|Instructor||David Ferry, Homepage|
|Course Web Site||http://cs.slu.edu/~dferry/courses/csci1060/|
|Course meeting times||Monday, Wednesday, & Friday from 9:00 - 9:50, McDonnell Douglas Hall Rm. 1066|
||Friday Feb. 23rd, Wednesday Mar. 28th
||May 9th, 8:00AM - 9:50AM
|Office hours||See my schedule|
Computing allows scientists and engineers to quantify and analyze problems to a terrific degree. The particulars of how computers are used will vary from field to field and problem to problem, but the process of computer programming (or more generally- computer-aided problem solving) is similar for everybody. Computers are machines that are incapable of original thought or imagination. Using one effectively requires a solid understanding of what a computer is and is not capable of, and then the mental plasticity to transform the real-world problem into a computer model that (hopefully) bears some significance to the original problem that must be solved. The goal of this course is to teach students this process of solving real-world scientific and engineering problems via computer programming.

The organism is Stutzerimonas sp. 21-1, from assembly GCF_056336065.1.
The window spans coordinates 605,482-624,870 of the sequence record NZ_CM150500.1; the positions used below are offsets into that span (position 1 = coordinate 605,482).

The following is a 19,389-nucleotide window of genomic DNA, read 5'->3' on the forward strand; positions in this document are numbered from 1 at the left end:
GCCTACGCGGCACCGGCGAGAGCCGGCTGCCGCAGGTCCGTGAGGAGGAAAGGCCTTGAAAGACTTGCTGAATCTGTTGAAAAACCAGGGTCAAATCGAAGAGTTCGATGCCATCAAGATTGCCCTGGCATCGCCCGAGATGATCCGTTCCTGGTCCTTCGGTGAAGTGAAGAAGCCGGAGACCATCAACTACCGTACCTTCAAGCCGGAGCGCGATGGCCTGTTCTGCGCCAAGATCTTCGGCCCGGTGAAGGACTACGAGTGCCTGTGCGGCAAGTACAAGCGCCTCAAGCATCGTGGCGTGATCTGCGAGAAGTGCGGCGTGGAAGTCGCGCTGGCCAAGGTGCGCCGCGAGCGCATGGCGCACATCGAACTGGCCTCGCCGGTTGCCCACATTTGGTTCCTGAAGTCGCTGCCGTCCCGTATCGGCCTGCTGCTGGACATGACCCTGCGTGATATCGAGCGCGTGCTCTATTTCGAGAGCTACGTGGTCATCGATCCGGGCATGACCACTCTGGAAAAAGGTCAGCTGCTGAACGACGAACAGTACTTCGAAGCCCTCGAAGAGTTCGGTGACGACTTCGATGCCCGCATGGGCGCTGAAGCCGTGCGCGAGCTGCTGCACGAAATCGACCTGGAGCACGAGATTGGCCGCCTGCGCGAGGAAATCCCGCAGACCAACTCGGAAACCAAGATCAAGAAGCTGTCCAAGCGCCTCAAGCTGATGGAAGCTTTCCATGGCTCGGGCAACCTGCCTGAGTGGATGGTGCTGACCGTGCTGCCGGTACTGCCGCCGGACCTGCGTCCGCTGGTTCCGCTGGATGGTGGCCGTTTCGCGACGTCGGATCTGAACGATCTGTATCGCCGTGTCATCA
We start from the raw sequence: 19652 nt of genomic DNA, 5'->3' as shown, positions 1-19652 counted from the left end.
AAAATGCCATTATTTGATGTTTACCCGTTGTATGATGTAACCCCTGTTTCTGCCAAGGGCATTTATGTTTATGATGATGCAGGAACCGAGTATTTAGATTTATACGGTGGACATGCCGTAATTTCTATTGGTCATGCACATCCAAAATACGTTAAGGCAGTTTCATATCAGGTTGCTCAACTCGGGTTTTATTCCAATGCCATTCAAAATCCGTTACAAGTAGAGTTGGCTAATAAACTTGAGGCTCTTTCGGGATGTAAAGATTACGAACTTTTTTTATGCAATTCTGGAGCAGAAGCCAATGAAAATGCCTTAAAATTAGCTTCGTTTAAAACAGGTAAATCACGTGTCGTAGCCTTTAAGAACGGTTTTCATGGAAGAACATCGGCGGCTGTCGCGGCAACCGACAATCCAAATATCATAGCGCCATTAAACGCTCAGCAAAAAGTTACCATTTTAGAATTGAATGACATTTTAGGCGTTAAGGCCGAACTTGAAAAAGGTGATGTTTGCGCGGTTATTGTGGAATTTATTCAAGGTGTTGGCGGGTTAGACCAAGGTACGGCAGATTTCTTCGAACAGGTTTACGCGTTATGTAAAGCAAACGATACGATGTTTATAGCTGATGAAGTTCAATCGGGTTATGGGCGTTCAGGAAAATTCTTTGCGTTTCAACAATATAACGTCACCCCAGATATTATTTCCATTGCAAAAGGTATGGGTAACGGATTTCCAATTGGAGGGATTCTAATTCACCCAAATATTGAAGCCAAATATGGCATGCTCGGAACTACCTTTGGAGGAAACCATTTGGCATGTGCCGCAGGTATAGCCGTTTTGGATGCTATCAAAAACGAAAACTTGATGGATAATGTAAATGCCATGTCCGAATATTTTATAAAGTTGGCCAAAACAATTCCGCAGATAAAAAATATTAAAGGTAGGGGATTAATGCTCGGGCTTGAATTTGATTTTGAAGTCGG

Learning Outcomes- At the end of this course, students should be able to:
Catalog Description: Elementary computer programming concepts with an emphasis on problem solving and applications to scientific and engineering applications. Topics include data acquisition and analysis, simulation and scientific visualization.
This course owes a debt of gratitude to Prof. Michael Goldwasser, from whom I took the original course material and format.
Recommended course textbook: MATLAB An Introduction with Applications by Amos Gilat, Published by Wiley
Note: The textbook is recommended for your benefit as a supplementary resource but is not required. Any recent edition of the book is suitable.
(book's website - supplementary videos, example problems, and errata)
There will be approximately 10 assignments for this course and a course project. These are a mix of written and programming assignments whose purpose is to apply course concepts.
Assignments submitted on time will be given full credit. Assignments submitted up to 24 hours late will be given a ten percent penalty. Assignments submitted between 24 hours and 48 hours late will be given a twenty percent penalty. Assignments submitted after 48 hours late will not be given credit, except in the case of extenuating circumstances pre-approved by the instructor.
A tentative course schedule is below. Note that this schedule may change over the course of the semester. When changes occur, students will be given enough advance notice so that readings and other preparation may be accommodated.
|Jan 15-Jan 19||Mon||No Class: Martin Luther King Day|
Introduction, Course Overview
|Syllabus (this website)|
Overview of MATLAB
Scalars, operators, and precedence
|Gilat Ch. 1||Homework #1 Assigned|
|Jan 22-Jan 26||Mon||Vectors in MATLAB||Gilat Ch. 2|
|Wed||Two-Dimensional Arrays in MATLAB||Homework #1 Due|
|Fri||Vectorized Operations||Gilat Ch. 3.1 - 3.6||Homework #2 Assigned|